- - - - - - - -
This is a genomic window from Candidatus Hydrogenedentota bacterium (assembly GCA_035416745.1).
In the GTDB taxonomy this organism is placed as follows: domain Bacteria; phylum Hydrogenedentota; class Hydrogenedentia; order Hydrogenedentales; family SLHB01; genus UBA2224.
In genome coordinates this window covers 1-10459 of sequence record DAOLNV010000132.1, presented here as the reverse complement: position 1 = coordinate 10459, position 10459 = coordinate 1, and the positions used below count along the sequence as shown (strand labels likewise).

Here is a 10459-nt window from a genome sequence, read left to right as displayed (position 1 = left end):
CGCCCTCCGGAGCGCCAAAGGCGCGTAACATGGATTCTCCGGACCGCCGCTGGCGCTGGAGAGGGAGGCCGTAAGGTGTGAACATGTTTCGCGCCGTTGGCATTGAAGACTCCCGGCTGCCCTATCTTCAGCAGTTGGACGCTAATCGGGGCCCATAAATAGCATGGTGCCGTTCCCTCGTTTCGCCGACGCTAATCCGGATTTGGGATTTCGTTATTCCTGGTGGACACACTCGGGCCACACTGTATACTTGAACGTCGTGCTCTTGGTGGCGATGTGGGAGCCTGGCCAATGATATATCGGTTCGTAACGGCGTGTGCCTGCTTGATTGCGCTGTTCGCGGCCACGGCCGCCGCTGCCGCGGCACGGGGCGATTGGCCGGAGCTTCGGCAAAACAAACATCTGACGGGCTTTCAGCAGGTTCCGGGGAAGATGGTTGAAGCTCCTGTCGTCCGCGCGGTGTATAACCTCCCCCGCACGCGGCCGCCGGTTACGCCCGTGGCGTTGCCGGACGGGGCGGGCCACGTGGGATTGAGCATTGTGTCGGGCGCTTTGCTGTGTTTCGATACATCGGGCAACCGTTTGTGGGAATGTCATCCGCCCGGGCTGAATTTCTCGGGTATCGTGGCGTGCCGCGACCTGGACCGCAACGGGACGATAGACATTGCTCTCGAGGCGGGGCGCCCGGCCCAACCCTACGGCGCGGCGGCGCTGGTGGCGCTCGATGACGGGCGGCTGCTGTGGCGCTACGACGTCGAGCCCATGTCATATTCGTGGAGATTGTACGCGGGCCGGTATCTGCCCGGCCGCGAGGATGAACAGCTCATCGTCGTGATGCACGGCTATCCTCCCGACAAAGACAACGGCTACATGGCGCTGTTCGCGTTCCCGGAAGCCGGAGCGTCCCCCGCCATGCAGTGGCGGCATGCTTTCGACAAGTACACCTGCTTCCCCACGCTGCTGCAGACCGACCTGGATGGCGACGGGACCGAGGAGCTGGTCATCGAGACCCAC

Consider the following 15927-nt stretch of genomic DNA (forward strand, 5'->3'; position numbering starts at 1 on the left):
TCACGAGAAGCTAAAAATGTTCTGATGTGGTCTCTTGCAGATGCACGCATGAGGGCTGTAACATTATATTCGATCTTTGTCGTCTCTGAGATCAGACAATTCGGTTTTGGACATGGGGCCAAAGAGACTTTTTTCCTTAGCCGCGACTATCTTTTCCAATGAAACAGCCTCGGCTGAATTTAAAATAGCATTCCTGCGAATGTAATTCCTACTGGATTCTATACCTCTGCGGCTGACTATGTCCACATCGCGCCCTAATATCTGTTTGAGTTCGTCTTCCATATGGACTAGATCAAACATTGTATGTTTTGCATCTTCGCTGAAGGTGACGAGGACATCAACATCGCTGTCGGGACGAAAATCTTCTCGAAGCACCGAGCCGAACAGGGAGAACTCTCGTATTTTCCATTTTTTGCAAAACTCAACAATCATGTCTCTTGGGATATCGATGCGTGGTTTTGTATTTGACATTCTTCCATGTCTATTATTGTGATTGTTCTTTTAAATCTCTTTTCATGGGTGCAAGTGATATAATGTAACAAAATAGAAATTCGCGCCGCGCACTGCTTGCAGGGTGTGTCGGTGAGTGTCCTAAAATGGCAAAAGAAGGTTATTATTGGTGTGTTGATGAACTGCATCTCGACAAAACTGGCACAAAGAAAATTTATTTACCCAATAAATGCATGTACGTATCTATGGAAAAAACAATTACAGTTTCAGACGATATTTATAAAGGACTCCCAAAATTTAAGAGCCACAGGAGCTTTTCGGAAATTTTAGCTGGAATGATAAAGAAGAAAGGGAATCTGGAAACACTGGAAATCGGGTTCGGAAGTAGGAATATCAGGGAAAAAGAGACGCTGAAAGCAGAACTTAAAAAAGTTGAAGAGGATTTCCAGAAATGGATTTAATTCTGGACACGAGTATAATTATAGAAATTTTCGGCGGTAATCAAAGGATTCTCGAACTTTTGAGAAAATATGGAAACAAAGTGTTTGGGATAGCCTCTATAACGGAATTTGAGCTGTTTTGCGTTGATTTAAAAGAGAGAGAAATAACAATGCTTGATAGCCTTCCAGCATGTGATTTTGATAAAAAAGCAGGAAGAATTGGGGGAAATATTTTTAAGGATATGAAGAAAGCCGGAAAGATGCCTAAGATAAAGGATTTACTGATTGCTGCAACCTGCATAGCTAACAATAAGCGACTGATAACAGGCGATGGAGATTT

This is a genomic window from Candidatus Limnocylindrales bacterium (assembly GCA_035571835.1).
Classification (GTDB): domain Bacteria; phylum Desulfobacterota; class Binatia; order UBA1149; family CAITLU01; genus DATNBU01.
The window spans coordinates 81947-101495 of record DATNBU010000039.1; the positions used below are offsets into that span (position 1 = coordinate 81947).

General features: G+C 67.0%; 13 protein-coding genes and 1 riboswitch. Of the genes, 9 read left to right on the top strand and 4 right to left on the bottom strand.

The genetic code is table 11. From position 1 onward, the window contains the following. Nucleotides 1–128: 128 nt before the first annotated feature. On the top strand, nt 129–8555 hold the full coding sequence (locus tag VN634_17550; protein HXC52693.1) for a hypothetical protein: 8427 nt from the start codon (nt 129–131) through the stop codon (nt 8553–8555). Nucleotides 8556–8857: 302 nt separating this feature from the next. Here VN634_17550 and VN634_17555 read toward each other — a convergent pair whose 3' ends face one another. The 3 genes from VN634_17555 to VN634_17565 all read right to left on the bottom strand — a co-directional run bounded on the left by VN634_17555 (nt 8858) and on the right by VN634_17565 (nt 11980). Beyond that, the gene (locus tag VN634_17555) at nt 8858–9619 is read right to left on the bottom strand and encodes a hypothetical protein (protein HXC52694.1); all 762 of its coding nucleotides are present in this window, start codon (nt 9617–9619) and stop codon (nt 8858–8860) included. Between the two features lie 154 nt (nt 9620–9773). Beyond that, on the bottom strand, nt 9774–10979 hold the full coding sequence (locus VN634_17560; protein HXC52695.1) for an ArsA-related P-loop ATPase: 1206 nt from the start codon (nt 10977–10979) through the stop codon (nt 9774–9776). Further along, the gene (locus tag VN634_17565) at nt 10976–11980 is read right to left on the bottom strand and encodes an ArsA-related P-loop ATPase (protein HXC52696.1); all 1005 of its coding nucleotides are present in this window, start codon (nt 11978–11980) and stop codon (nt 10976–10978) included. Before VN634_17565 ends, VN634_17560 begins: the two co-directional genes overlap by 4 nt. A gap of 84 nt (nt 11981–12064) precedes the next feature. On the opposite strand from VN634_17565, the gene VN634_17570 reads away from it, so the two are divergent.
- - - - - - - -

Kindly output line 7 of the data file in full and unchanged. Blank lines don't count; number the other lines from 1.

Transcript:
TCACGAGAAGCTAAAAATGTTCTGATGTGGTCTCTTGCAGATGCACGCATGAGGGCTGTAACATTATATTCGATCTTTGTCGTCTCTGAGATCAGACAATTCGGTTTTGGACATGGGGCCAAAGAGACTTTTTTCCTTAGCCGCGACTATCTTTTCCAATGAAACAGCCTCGGCTGAATTTAAAATAGCATTCCTGCGAATGTAATTCCTACTGGATTCTATACCTCTGCGGCTGACTATGTCCACATCGCGCCCTAATATCTGTTTGAGTTCGTCTTCCATATGGACTAGATCAAACATTGTATGTTTTGCATCTTCGCTGAAGGTGACGAGGACATCAACATCGCTGTCGGGACGAAAATCTTCTCGAAGCACCGAGCCGAACAGGGAGAACTCTCGTATTTTCCATTTTTTGCAAAACTCAACAATCATGTCTCTTGGGATATCGATGCGTGGTTTTGTATTTGACATTCTTCCATGTCTATTATTGTGATTGTTCTTTTAAATCTCTTTTCATGGGTGCAAGTGATATAATGTAACAAAATAGAAATTCGCGCCGCGCACTGCTTGCAGGGTGTGTCGGTGAGTGTCCTAAAATGGCAAAAGAAGGTTATTATTGGTGTGTTGATGAACTGCATCTCGACAAAACTGGCACAAAGAAAATTTATTTACCCAATAAATGCATGTACGTATCTATGGAAAAAACAATTACAGTTTCAGACGATATTTATAAAGGACTCCCAAAATTTAAGAGCCACAGGAGCTTTTCGGAAATTTTAGCTGGAATGATAAAGAAGAAAGGGAATCTGGAAACACTGGAAATCGGGTTCGGAAGTAGGAATATCAGGGAAAAAGAGACGCTGAAAGCAGAACTTAAAAAAGTTGAAGAGGATTTCCAGAAATGGATTTAATTCTGGACACGAGTATAATTATAGAAATTTTCGGCGGTAATCAAAGGATTCTCGAACTTTTGAGAAAATATGGAAACAAAGTGTTTGGGATAGCCTCTATAACGGAATTTGAGCTGTTTTGCGTTGATTTAAAAGAGAGAGAAATAACAATGCTTGATAGCCTTCCAGCATGTGATTTTGATAAAAAAGCAGGAAGAATTGGGGGAAATATTTTTAAGGATATGAAGAAAGCCGGAAAGATGCCTAAGATAAAGGATTTACTGATTGCTGCAACCTGCATAGCTAACAATAAGCGACTGATAACAGGCGATGGAGATTT